From the prizewinning author of The Great Fire comes 'an authentic work of art . . . A cause for delight and gratitude . . . Beautiful, absorbing, satisfying' Chicago Tribune
Passionate undercurrents sweep in and out of this eloquent novel about a love affair in the summer countryside in Italy and its inevitable end. It takes place in a setting of pastoral beauty during a time of celebration -- a festival.
Sophie, half English, half Italian, meets Tancredi, an Italian who is separated from his wife and family. In telling the story of their love affair, author Shirley Hazzard punctures the placid surface of polite Italian society to reveal the intense yearnings and surprising responses in sophisticated people caught up in emotions they do not always understand.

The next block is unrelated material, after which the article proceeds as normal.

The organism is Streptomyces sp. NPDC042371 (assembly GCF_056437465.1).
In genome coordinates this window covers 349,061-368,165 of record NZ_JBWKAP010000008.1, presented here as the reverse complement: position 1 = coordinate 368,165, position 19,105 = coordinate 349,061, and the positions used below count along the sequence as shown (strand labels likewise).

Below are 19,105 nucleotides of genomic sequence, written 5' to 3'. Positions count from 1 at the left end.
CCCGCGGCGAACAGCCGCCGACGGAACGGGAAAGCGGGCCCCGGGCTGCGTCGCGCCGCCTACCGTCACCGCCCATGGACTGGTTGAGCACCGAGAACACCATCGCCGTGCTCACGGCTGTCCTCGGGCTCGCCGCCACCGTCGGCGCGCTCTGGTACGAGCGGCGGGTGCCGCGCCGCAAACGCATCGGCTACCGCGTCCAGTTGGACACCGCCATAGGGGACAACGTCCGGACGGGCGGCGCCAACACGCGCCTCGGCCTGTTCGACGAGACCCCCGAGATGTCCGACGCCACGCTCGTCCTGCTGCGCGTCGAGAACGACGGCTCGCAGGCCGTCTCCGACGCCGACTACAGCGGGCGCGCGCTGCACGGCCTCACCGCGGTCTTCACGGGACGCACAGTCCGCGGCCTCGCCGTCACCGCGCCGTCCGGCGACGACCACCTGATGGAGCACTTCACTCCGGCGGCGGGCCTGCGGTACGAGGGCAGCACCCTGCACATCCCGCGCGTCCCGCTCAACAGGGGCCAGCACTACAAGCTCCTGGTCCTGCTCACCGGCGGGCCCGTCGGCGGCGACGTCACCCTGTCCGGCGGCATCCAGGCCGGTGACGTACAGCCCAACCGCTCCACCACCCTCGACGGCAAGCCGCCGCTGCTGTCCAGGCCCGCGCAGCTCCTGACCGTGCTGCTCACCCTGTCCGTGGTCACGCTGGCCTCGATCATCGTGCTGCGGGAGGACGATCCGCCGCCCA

Born in Sydney in 1931 to a Welsh father and Scottish mother. After the end of the Second World War her father joined the Foreign Service and was posted in Hong Kong and there at the age of 16 Shirley Hazzard began working for the British Combined Intelligence Services before the family moved to New Zealand. At twenty she moved to New York and there she worked for the United Nations throughout much of the 1950s, which included a posting to Naples, a city that became much loved by her. She married Francis Steegmuller, translator and biographer in 1963 and they divided their time between Italy and New York. They were introduced by Muriel Spark.
Shirley Hazzard wrote three non-fiction books including a memoir of her friendship with Graham Greene, Greene on Capri. Her last novel, The Great Fire, won the 2003 National Book Award for fiction and the Miles Franklin Award, was shortlisted for The Women's Prize for Fiction (then called The Orange) and named a Book of the Year by The Economist. She died on December 12 2016 aged 85.